Getting to know Joe Baer

Name: Joe Baer

Title: supervisor, Parkview Sports Medicine Athletic Training 

  • Wabash high School, 1978
  • Purdue University, bachelor’s degree of science, 1983
  • University of Arizona – master’s degree, 1984 
  • Internship Minnesota Vikings – summers 1978, 1979, 1980 
  • University of Wisconsin – Assistant Athletic Trainer, 1984–86 
  • Sports Medicine Center of Topeka, 1986–1990 
  • Sport ONE – Orthopedics Northeast, 1990 – 2013 
  • Parkview Sports Medicine, 2013 - present 
What made you want to become an athletic trainer?

When I was being recruited out of high school, coaches always wanted to know what I wanted to study. My sister, who is a physical therapist, took an athletic training course and thought I would like that. My father was an athletic director and my mother was a school nurse, so sports medicine kind of made sense. 

How many years have you been treating student athletes?  

I’ve been in the high school setting for 33 years, and an athletic trainer for 41. 

Is there a moment or exchange with a patient that significantly impacted your life? 

Funny you should ask … I never really thought so, but we had a speaker at our staff meeting this week that made me think about this exact thing. When I was at Wisconsin, our head football coach had a massive heart attack. I was first on the scene. I’m sorry to say that we lost him. I was 26 years old, and Big Ten football was going to be my life, but quickly after that, I got an opportunity to move into the private sector in Kansas. I took it. As I looked around our meeting of 70+ athletic trainers this week, I thought, ‘What if I would have stayed at Wisconsin. None of this would be here today.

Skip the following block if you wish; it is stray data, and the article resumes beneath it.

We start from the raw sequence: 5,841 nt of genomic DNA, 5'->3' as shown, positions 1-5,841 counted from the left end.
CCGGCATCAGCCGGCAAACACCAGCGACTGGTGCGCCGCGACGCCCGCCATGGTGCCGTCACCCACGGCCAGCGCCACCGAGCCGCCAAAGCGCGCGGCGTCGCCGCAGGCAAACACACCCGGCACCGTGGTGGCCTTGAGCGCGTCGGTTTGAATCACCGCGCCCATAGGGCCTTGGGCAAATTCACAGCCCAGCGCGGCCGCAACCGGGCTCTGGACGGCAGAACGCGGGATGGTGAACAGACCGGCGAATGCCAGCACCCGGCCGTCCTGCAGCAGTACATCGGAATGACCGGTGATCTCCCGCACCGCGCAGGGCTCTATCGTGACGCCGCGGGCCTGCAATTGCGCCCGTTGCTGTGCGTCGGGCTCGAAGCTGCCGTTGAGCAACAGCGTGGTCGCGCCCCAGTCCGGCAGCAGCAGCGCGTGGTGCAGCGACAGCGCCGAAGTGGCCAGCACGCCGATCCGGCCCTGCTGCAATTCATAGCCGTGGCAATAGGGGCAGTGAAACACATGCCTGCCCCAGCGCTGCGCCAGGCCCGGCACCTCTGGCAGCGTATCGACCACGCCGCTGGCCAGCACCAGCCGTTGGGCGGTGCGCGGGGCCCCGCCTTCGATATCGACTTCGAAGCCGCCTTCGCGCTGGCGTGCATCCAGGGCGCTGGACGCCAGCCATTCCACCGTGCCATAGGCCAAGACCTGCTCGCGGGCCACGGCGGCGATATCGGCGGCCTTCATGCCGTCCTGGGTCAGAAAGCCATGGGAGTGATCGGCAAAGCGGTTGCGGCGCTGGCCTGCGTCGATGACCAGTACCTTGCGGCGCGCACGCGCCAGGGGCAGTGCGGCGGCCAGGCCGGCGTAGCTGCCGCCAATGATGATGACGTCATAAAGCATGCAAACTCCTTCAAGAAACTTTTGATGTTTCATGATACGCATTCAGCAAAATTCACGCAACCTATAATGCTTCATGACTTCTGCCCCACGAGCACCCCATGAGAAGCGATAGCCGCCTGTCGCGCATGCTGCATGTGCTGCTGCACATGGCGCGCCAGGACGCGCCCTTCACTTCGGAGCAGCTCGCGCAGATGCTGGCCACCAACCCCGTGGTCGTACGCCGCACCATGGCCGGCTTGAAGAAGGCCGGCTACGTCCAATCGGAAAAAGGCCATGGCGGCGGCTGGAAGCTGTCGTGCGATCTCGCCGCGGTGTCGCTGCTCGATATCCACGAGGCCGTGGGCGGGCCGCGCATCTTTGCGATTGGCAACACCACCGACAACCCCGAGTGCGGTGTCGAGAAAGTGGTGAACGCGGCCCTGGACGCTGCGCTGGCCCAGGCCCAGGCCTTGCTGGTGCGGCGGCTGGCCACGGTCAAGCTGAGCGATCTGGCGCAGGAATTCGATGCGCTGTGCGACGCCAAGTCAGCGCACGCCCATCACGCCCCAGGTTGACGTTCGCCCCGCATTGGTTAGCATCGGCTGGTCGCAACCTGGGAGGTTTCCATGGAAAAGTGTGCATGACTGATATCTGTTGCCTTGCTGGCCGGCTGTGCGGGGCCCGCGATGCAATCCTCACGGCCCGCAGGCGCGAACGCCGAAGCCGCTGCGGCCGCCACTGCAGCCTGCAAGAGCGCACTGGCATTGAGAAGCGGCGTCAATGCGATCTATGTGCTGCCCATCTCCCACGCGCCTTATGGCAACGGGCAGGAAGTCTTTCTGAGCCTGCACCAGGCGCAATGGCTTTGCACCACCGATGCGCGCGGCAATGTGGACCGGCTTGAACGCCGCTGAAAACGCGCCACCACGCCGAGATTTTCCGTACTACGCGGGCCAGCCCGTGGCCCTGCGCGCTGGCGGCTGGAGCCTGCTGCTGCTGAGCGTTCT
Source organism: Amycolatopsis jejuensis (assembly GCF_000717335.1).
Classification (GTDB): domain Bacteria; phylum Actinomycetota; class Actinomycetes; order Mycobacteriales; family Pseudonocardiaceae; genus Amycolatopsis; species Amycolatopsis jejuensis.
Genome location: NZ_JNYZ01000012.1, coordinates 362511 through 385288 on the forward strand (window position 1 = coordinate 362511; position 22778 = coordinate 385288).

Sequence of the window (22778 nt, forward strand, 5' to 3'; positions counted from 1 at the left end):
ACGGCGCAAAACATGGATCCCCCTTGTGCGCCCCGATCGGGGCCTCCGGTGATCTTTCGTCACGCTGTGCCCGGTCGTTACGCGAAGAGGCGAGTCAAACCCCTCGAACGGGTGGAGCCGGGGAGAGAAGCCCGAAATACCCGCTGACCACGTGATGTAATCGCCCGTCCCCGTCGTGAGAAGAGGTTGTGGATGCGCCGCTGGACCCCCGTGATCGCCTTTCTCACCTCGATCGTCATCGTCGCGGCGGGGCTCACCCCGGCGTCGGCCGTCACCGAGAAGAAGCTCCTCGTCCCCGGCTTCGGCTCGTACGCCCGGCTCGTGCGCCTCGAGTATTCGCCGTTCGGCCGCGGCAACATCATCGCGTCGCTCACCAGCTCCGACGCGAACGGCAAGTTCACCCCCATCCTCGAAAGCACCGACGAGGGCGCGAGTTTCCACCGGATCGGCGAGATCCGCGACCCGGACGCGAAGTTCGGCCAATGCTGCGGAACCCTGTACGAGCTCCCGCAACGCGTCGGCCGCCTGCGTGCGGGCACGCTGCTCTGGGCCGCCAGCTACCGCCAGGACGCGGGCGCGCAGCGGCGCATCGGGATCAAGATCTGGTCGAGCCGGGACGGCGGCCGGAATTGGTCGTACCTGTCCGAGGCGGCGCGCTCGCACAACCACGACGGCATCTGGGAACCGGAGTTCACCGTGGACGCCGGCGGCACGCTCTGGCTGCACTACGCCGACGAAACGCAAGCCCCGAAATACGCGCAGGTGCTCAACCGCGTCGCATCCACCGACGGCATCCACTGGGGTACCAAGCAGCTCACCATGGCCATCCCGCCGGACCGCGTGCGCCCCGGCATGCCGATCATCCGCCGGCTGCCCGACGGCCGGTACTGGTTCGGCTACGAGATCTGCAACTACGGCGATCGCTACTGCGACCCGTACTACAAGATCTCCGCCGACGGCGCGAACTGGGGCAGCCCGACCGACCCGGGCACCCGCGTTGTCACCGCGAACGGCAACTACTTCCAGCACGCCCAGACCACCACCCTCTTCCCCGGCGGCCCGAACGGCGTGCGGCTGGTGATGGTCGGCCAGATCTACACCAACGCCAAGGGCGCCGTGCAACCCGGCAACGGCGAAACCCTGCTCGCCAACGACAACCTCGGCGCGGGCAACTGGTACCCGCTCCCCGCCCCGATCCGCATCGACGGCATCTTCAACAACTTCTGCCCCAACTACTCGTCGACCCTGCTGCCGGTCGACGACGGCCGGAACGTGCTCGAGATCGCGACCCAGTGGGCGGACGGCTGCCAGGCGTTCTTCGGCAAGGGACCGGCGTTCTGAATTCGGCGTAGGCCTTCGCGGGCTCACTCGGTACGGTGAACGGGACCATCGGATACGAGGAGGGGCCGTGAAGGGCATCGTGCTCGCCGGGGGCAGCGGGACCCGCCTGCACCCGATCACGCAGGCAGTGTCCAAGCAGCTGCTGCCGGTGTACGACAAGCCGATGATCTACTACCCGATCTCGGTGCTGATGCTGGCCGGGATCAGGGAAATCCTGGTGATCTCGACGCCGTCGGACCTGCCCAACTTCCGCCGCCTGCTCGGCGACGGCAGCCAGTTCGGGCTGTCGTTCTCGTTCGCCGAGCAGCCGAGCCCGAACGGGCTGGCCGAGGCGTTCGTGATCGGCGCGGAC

What is the most rewarding part of your job? 

Helping people and seeing kids/athletes succeed.  

What makes a great athlete? 

Genetics has a huge impact on this, but not has much as hard work and dedication. It’s fun to see that switch go off in a kid's head. 

What is your greatest passion outside of work? 


What’s something people would be surprised to know about you? 

I was the captain of the Purdue swim team from 1982-83. 

If you could tell people to read one book in their lifetime, which would it be and why? 

“How to win Friends & Influence People” by Dale Carnegie. I don’t think common courtesy is taught enough these days. 

What would we find at the top of your bucket list? 

Going to the Master’s golf tournament next month with my oldest son is right up there. 

What’s your personal motto? 

‘Life is tough – get a helmet.’  My kids and several of my athletes might say it’s, ‘Suck it up Buttercup!’ 


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